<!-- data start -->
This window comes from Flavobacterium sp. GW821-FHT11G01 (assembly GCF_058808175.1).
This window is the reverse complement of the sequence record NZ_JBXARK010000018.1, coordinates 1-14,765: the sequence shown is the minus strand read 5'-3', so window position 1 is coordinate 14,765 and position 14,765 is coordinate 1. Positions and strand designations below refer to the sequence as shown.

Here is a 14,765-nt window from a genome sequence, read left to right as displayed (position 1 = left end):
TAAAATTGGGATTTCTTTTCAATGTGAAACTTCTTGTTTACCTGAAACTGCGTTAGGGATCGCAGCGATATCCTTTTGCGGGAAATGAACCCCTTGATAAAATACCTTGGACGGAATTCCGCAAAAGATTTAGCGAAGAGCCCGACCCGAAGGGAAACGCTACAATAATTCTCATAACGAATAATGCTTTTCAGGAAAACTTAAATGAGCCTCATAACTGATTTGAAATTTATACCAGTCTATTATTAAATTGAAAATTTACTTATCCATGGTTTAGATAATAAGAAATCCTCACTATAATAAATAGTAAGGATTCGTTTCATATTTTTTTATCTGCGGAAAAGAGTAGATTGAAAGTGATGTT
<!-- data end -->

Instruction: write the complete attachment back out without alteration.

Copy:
This window comes from Flavobacterium sp. GW821-FHT11G01 (assembly GCF_058808175.1).
This window is the reverse complement of the sequence record NZ_JBXARK010000018.1, coordinates 1-14,765: the sequence shown is the minus strand read 5'-3', so window position 1 is coordinate 14,765 and position 14,765 is coordinate 1. Positions and strand designations below refer to the sequence as shown.

Here is a 14,765-nt window from a genome sequence, read left to right as displayed (position 1 = left end):
TAAAATTGGGATTTCTTTTCAATGTGAAACTTCTTGTTTACCTGAAACTGCGTTAGGGATCGCAGCGATATCCTTTTGCGGGAAATGAACCCCTTGATAAAATACCTTGGACGGAATTCCGCAAAAGATTTAGCGAAGAGCCCGACCCGAAGGGAAACGCTACAATAATTCTCATAACGAATAATGCTTTTCAGGAAAACTTAAATGAGCCTCATAACTGATTTGAAATTTATACCAGTCTATTATTAAATTGAAAATTTACTTATCCATGGTTTAGATAATAAGAAATCCTCACTATAATAAATAGTAAGGATTCGTTTCATATTTTTTTATCTGCGGAAAAGAGTAGATTGAAAGTGATGTT